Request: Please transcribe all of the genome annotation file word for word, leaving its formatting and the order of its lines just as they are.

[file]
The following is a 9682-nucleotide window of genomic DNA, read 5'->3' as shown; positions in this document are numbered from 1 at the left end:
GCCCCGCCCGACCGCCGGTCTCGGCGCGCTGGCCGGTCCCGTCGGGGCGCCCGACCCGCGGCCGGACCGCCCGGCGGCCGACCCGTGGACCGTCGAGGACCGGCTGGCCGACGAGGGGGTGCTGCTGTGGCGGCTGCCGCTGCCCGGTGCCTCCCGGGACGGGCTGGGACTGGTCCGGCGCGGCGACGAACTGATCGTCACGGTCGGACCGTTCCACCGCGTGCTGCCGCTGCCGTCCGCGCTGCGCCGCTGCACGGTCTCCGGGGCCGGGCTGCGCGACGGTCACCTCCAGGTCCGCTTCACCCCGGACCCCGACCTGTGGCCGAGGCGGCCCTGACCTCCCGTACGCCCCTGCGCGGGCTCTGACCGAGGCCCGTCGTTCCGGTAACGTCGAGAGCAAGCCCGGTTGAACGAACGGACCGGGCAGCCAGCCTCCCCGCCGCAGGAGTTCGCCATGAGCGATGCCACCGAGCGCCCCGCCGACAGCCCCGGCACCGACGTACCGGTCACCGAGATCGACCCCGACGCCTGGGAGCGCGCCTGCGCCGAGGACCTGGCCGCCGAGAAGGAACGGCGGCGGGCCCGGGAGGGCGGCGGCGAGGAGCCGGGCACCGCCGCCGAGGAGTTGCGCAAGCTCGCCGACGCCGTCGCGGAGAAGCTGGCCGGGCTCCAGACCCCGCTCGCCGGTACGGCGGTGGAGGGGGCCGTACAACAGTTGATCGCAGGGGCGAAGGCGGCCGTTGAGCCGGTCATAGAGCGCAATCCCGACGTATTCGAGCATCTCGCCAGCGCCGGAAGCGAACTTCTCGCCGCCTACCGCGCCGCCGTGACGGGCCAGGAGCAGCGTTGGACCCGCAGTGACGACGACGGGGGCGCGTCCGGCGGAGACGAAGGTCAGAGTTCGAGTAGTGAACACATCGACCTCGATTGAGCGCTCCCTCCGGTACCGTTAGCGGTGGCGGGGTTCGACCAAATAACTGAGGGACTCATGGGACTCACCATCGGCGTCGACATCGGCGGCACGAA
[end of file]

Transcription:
The following is a 9682-nucleotide window of genomic DNA, read 5'->3' as shown; positions in this document are numbered from 1 at the left end:
GCCCCGCCCGACCGCCGGTCTCGGCGCGCTGGCCGGTCCCGTCGGGGCGCCCGACCCGCGGCCGGACCGCCCGGCGGCCGACCCGTGGACCGTCGAGGACCGGCTGGCCGACGAGGGGGTGCTGCTGTGGCGGCTGCCGCTGCCCGGTGCCTCCCGGGACGGGCTGGGACTGGTCCGGCGCGGCGACGAACTGATCGTCACGGTCGGACCGTTCCACCGCGTGCTGCCGCTGCCGTCCGCGCTGCGCCGCTGCACGGTCTCCGGGGCCGGGCTGCGCGACGGTCACCTCCAGGTCCGCTTCACCCCGGACCCCGACCTGTGGCCGAGGCGGCCCTGACCTCCCGTACGCCCCTGCGCGGGCTCTGACCGAGGCCCGTCGTTCCGGTAACGTCGAGAGCAAGCCCGGTTGAACGAACGGACCGGGCAGCCAGCCTCCCCGCCGCAGGAGTTCGCCATGAGCGATGCCACCGAGCGCCCCGCCGACAGCCCCGGCACCGACGTACCGGTCACCGAGATCGACCCCGACGCCTGGGAGCGCGCCTGCGCCGAGGACCTGGCCGCCGAGAAGGAACGGCGGCGGGCCCGGGAGGGCGGCGGCGAGGAGCCGGGCACCGCCGCCGAGGAGTTGCGCAAGCTCGCCGACGCCGTCGCGGAGAAGCTGGCCGGGCTCCAGACCCCGCTCGCCGGTACGGCGGTGGAGGGGGCCGTACAACAGTTGATCGCAGGGGCGAAGGCGGCCGTTGAGCCGGTCATAGAGCGCAATCCCGACGTATTCGAGCATCTCGCCAGCGCCGGAAGCGAACTTCTCGCCGCCTACCGCGCCGCCGTGACGGGCCAGGAGCAGCGTTGGACCCGCAGTGACGACGACGGGGGCGCGTCCGGCGGAGACGAAGGTCAGAGTTCGAGTAGTGAACACATCGACCTCGATTGAGCGCTCCCTCCGGTACCGTTAGCGGTGGCGGGGTTCGACCAAATAACTGAGGGACTCATGGGACTCACCATCGGCGTCGACATCGGCGGCACGAA